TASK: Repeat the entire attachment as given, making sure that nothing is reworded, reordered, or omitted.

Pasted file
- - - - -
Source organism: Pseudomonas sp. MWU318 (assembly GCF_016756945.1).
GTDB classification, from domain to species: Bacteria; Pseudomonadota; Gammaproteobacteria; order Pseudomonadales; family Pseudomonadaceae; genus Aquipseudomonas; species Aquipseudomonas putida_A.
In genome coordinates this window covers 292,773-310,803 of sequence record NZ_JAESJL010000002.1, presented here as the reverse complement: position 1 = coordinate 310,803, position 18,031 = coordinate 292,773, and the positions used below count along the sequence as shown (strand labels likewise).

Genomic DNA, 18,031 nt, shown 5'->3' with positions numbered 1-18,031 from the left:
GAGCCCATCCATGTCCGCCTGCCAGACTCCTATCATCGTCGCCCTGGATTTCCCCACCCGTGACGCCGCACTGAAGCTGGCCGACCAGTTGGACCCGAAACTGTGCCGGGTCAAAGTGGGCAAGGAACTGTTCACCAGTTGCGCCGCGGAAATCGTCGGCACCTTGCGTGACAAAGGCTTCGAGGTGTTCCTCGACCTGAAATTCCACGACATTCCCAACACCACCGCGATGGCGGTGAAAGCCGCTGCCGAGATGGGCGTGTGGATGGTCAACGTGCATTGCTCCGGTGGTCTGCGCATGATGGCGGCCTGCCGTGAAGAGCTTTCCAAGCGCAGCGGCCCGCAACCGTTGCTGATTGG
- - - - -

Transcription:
Source organism: Pseudomonas sp. MWU318 (assembly GCF_016756945.1).
GTDB classification, from domain to species: Bacteria; Pseudomonadota; Gammaproteobacteria; order Pseudomonadales; family Pseudomonadaceae; genus Aquipseudomonas; species Aquipseudomonas putida_A.
In genome coordinates this window covers 292,773-310,803 of sequence record NZ_JAESJL010000002.1, presented here as the reverse complement: position 1 = coordinate 310,803, position 18,031 = coordinate 292,773, and the positions used below count along the sequence as shown (strand labels likewise).

Genomic DNA, 18,031 nt, shown 5'->3' with positions numbered 1-18,031 from the left:
GAGCCCATCCATGTCCGCCTGCCAGACTCCTATCATCGTCGCCCTGGATTTCCCCACCCGTGACGCCGCACTGAAGCTGGCCGACCAGTTGGACCCGAAACTGTGCCGGGTCAAAGTGGGCAAGGAACTGTTCACCAGTTGCGCCGCGGAAATCGTCGGCACCTTGCGTGACAAAGGCTTCGAGGTGTTCCTCGACCTGAAATTCCACGACATTCCCAACACCACCGCGATGGCGGTGAAAGCCGCTGCCGAGATGGGCGTGTGGATGGTCAACGTGCATTGCTCCGGTGGTCTGCGCATGATGGCGGCCTGCCGTGAAGAGCTTTCCAAGCGCAGCGGCCCGCAACCGTTGCTGATTGG